I believe there are two types of fiction readers. Those that prefer gritty, realistic characters and/or situations, and those that prefer made up fantasies.
Stephen King is at one end of the spectrum here. King’s characters – even his supernatural ones – are very, very human. They are ordinary human beings put in extraordinary situations. Even his seminal fantasy work of The Dark Tower full of made up names and things like Billy Bumblers and Lobstrosities—and the Dark Tower itself. While all hinge upon a made up world, the four human members of Roland’s ka-tet are all very human, very relatable. In each of the characters, we can see ourselves, and Roland’s mission to find The Dark Tower mirror our own personal missions in life. (And anyone who can not relate to the heartbreak in Roland’s first love in Susan Delgado has a heart of stone.)
The point is, even in King’s most fantastical work, his life, situations, and people are real. Gritty. And then you have books like Rita Hayworth and Shawshank Redemption which has no supernatural things at all and is even more real!
And then there is the opposite side of the spectrum: the wholly made up fantasy. I will ascribe JK Rowling as the modern doyen of the genre. The Harry Potter series is full of made up things like giants and house-elves and and and… Not to mention the people themselves who are neatly split up between those who are wizards and witches and those who are muggles. Look, I have my issues with the character of Harry himself, but no one can deny the series is a cracking read, and sometimes darker than even King himself can come up with. Even a cynical old bastard like me has the seven-book series on my shelf and I’ll tell you I loved it!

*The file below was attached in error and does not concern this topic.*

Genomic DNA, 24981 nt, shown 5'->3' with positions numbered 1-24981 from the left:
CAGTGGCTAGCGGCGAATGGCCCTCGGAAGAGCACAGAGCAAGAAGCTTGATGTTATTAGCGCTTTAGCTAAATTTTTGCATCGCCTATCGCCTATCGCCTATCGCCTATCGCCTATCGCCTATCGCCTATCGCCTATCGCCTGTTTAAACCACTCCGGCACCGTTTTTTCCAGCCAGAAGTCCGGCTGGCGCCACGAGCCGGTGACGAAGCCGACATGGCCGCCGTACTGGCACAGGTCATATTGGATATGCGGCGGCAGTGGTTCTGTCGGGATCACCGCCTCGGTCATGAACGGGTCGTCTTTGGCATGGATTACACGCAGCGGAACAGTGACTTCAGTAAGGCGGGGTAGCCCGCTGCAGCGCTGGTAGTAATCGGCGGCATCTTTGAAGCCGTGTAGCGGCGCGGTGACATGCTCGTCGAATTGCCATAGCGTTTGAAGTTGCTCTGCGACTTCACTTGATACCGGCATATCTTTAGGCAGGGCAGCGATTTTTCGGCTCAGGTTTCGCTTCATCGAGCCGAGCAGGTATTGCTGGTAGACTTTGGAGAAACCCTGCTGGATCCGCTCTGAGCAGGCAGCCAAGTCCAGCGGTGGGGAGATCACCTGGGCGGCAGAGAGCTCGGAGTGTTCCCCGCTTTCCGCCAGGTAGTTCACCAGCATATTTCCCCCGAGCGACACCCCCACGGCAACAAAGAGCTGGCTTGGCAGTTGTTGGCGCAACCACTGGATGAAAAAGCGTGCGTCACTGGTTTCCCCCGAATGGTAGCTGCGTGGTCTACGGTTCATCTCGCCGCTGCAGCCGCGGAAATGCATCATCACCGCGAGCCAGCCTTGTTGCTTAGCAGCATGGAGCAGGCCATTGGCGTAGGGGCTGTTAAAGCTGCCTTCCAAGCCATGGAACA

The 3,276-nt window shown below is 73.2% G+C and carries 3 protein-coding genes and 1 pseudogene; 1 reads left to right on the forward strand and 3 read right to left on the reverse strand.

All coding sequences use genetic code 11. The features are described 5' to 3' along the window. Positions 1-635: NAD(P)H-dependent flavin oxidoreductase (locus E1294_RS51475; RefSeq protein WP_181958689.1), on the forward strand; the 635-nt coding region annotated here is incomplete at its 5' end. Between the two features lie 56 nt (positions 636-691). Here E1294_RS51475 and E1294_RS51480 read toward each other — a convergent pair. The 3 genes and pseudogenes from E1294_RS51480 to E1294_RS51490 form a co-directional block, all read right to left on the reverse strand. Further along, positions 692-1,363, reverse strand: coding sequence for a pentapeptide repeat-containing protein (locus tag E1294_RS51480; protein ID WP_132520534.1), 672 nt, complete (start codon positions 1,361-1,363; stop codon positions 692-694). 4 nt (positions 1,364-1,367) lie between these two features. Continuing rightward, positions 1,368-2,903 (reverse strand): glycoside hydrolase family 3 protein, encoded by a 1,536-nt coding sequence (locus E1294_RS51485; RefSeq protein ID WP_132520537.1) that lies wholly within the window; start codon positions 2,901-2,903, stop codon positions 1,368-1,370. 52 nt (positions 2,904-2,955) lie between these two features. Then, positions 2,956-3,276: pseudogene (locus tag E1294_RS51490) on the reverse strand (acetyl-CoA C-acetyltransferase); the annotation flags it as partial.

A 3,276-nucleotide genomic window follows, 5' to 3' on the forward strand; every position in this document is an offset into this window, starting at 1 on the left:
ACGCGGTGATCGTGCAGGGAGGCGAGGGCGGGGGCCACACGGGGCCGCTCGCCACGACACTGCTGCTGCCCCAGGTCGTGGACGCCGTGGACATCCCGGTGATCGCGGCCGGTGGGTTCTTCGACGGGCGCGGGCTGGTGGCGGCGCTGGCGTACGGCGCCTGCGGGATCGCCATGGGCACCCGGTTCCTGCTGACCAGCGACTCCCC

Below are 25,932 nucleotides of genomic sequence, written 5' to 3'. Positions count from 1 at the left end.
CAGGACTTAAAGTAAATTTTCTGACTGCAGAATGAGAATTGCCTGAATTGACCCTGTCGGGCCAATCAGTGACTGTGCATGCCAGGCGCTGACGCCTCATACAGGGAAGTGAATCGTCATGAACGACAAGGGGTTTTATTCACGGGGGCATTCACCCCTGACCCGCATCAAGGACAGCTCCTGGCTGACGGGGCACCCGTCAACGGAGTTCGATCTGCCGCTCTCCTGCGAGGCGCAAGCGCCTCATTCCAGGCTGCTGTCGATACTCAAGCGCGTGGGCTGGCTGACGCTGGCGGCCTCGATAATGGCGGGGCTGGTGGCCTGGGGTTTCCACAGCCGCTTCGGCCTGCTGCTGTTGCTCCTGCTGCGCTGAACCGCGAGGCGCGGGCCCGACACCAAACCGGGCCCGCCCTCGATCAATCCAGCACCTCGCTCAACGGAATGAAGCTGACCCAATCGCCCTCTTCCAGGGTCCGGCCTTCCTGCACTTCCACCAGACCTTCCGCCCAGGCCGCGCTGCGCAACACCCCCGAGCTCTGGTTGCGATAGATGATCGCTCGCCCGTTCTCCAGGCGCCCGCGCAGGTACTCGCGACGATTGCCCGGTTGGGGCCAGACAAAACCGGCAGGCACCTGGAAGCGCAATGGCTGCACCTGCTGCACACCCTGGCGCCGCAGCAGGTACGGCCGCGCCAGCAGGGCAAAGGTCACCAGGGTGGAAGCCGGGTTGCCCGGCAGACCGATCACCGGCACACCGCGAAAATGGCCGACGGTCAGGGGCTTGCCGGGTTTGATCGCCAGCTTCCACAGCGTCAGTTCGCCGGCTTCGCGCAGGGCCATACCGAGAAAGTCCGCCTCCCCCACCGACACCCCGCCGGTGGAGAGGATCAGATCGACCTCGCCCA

Then there is George RR Martin’s ‘Game of Thrones’ – I’ve not read a word of the books, but as for the TV series: Hi, my name is Gerry and I’m an addict. (For the young folks, ever wondered he decided to put ‘RR’ in his name and not just go ‘George Martin’? Well, maybe it’s an homage to Tolkien, but it’s to stop is middle-aged-and-older folks from confusing him with this guy…)